What Is the Impact of Public Opinion on the Court?
They've recognized that while this court is very different from the traditional legal system, money and power does count and that there are ways to tip the outcomes in their favor: For example, fake grassroots movements can be just as effective on the internet as they can in the offline world. It's time we recognize the court of public opinion for what it is -- an alternative crowd-enabled system of justice. We need to start discussing its merits and flaws; we need to understand when it results in justice, and how it can be manipulated by the powerful. We also need to have a frank conversation about the failings of the traditional justice scheme, and why people are motivated to take their grievances to the public. Despite 24-hour PR firms and incident-response plans, this is a court where corporations and governments are at an inherent disadvantage. And because the weak will continue to run ahead of the powerful, those in power will prefer to use the more traditional mechanisms of government: police, courts, and laws. Social-media researcher Danah Boyd had it right when she wrote here in Wired: 'In a networked society, who among us gets to decide where the moral boundaries lie? This isn't an easy question and it's at the root of how we, as a society, conceptualize justice.' It's not an easy question, but it's the key question. The moral and ethical issues surrounding the court of public opinion are the real ones, and ones that society will have to tackle in the decades to come.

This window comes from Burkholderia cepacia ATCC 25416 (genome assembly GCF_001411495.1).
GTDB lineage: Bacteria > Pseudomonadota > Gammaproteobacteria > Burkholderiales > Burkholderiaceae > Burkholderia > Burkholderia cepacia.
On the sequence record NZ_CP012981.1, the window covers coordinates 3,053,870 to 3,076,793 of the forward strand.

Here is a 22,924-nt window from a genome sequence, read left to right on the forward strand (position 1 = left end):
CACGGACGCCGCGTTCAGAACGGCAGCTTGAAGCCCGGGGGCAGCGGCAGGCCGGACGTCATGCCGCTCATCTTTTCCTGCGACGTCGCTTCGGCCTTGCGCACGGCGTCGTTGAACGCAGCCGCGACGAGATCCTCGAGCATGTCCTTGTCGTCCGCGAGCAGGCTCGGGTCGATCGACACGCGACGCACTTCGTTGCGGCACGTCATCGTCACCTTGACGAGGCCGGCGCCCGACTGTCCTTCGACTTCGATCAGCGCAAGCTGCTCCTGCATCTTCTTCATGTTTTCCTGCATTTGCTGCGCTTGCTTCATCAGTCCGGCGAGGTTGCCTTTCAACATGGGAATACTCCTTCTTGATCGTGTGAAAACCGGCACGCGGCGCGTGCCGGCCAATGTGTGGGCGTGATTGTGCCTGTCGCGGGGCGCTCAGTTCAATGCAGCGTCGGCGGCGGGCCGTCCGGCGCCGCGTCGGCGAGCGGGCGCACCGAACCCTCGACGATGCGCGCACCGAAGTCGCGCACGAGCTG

Public opinion polls do more than show how we feel on issues or project who might win an election. The media use public opinion polls to decide which candidates are ahead of the others and therefore of interest to voters and worthy of interview. From the moment President Obama was inaugurated for his second term, speculation began about who would run in the 2016 presidential election. Within a year, potential candidates were being ranked and compared by a number of newspapers.[Paul Hitlin. 2013] The speculation included favorability polls on Hillary Clinton, which measured how positively voters felt about her as a candidate. The media deemed these polls important because they showed Clinton as the frontrunner for the Democrats in the next election.
Donald Mccrone, and James Kuklinski. 1979. "The Delegate Theory of Representation." American Journal of Political Science 23 (2): 278–300. ↵
Norman Ornstein, and Thomas Mann, eds. 2000. The Permanent Campaign and Its Future. Washington: American Enterprise Institute for Public Policy Research and the Brookings Institution. ↵
Paul Hitlin. 2013. "The 2016 Presidential Media Primary Is Off to a Fast Start." Pew Research Center. October 3, 2013. http://www.pewresearch.org/fact-tank/2013/10/03/the-2016-presidential-media-primary-is-off-to-a-fast-start/ (February 18, 2016). ↵
Pew Research Center, 2015. "Hillary Clinton’s Favorability Ratings over Her Career." Pew Research Center. June 6, 2015. http://www.pewresearch.org/wp-content/themes/pewresearch/static/hillary-clintons-favorability-ratings-over-her-career/ (February 18, 2016).